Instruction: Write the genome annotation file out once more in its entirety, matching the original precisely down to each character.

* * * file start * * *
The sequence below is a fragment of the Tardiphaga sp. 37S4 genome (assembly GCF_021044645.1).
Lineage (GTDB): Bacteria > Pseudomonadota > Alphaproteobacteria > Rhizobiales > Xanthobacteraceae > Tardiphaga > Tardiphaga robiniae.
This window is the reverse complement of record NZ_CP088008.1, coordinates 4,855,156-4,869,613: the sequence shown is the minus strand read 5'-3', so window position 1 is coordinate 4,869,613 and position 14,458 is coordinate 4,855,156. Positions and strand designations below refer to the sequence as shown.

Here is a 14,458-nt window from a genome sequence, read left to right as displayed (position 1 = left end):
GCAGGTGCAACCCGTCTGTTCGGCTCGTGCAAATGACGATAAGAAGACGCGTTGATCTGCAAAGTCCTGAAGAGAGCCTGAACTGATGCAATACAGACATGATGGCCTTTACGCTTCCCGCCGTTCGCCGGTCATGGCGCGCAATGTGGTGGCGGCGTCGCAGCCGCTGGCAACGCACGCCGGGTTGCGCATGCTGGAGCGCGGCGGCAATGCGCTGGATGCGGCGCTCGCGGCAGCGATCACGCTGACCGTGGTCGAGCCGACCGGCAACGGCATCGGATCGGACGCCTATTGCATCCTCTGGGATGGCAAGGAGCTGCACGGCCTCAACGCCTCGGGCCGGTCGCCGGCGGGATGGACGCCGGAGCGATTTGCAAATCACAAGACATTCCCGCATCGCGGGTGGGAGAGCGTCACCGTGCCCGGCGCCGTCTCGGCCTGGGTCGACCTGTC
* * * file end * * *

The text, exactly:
The sequence below is a fragment of the Tardiphaga sp. 37S4 genome (assembly GCF_021044645.1).
Lineage (GTDB): Bacteria > Pseudomonadota > Alphaproteobacteria > Rhizobiales > Xanthobacteraceae > Tardiphaga > Tardiphaga robiniae.
This window is the reverse complement of record NZ_CP088008.1, coordinates 4,855,156-4,869,613: the sequence shown is the minus strand read 5'-3', so window position 1 is coordinate 4,869,613 and position 14,458 is coordinate 4,855,156. Positions and strand designations below refer to the sequence as shown.

Here is a 14,458-nt window from a genome sequence, read left to right as displayed (position 1 = left end):
GCAGGTGCAACCCGTCTGTTCGGCTCGTGCAAATGACGATAAGAAGACGCGTTGATCTGCAAAGTCCTGAAGAGAGCCTGAACTGATGCAATACAGACATGATGGCCTTTACGCTTCCCGCCGTTCGCCGGTCATGGCGCGCAATGTGGTGGCGGCGTCGCAGCCGCTGGCAACGCACGCCGGGTTGCGCATGCTGGAGCGCGGCGGCAATGCGCTGGATGCGGCGCTCGCGGCAGCGATCACGCTGACCGTGGTCGAGCCGACCGGCAACGGCATCGGATCGGACGCCTATTGCATCCTCTGGGATGGCAAGGAGCTGCACGGCCTCAACGCCTCGGGCCGGTCGCCGGCGGGATGGACGCCGGAGCGATTTGCAAATCACAAGACATTCCCGCATCGCGGGTGGGAGAGCGTCACCGTGCCCGGCGCCGTCTCGGCCTGGGTCGACCTGTC